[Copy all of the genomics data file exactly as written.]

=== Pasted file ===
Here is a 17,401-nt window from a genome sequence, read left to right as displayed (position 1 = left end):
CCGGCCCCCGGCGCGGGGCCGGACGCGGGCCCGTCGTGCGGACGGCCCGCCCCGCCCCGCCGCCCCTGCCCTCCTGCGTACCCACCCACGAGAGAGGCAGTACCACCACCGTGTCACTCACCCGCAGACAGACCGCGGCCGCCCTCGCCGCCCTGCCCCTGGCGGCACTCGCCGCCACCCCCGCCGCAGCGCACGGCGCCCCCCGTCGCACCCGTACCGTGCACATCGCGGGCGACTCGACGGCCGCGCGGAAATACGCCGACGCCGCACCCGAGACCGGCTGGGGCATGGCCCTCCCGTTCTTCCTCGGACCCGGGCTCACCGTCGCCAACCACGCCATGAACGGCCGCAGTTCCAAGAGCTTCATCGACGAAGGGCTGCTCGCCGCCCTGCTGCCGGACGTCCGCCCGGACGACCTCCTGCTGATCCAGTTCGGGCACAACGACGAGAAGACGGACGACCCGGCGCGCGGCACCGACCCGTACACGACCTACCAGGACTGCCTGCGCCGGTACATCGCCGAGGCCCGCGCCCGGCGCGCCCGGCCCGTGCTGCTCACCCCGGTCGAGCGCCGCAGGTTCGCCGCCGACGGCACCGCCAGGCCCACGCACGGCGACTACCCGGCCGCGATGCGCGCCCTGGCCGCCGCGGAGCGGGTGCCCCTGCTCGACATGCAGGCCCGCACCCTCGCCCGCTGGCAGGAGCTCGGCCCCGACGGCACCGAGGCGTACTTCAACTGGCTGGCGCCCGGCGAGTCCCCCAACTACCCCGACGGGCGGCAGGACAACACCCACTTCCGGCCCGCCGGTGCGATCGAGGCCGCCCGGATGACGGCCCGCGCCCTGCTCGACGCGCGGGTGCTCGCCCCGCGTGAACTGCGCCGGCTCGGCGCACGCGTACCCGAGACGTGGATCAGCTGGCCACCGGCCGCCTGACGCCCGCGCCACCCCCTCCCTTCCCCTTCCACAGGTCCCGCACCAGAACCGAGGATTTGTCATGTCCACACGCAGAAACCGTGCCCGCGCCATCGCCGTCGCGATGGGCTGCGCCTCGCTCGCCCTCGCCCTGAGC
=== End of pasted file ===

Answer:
Here is a 17,401-nt window from a genome sequence, read left to right as displayed (position 1 = left end):
CCGGCCCCCGGCGCGGGGCCGGACGCGGGCCCGTCGTGCGGACGGCCCGCCCCGCCCCGCCGCCCCTGCCCTCCTGCGTACCCACCCACGAGAGAGGCAGTACCACCACCGTGTCACTCACCCGCAGACAGACCGCGGCCGCCCTCGCCGCCCTGCCCCTGGCGGCACTCGCCGCCACCCCCGCCGCAGCGCACGGCGCCCCCCGTCGCACCCGTACCGTGCACATCGCGGGCGACTCGACGGCCGCGCGGAAATACGCCGACGCCGCACCCGAGACCGGCTGGGGCATGGCCCTCCCGTTCTTCCTCGGACCCGGGCTCACCGTCGCCAACCACGCCATGAACGGCCGCAGTTCCAAGAGCTTCATCGACGAAGGGCTGCTCGCCGCCCTGCTGCCGGACGTCCGCCCGGACGACCTCCTGCTGATCCAGTTCGGGCACAACGACGAGAAGACGGACGACCCGGCGCGCGGCACCGACCCGTACACGACCTACCAGGACTGCCTGCGCCGGTACATCGCCGAGGCCCGCGCCCGGCGCGCCCGGCCCGTGCTGCTCACCCCGGTCGAGCGCCGCAGGTTCGCCGCCGACGGCACCGCCAGGCCCACGCACGGCGACTACCCGGCCGCGATGCGCGCCCTGGCCGCCGCGGAGCGGGTGCCCCTGCTCGACATGCAGGCCCGCACCCTCGCCCGCTGGCAGGAGCTCGGCCCCGACGGCACCGAGGCGTACTTCAACTGGCTGGCGCCCGGCGAGTCCCCCAACTACCCCGACGGGCGGCAGGACAACACCCACTTCCGGCCCGCCGGTGCGATCGAGGCCGCCCGGATGACGGCCCGCGCCCTGCTCGACGCGCGGGTGCTCGCCCCGCGTGAACTGCGCCGGCTCGGCGCACGCGTACCCGAGACGTGGATCAGCTGGCCACCGGCCGCCTGACGCCCGCGCCACCCCCTCCCTTCCCCTTCCACAGGTCCCGCACCAGAACCGAGGATTTGTCATGTCCACACGCAGAAACCGTGCCCGCGCCATCGCCGTCGCGATGGGCTGCGCCTCGCTCGCCCTCGCCCTGAGC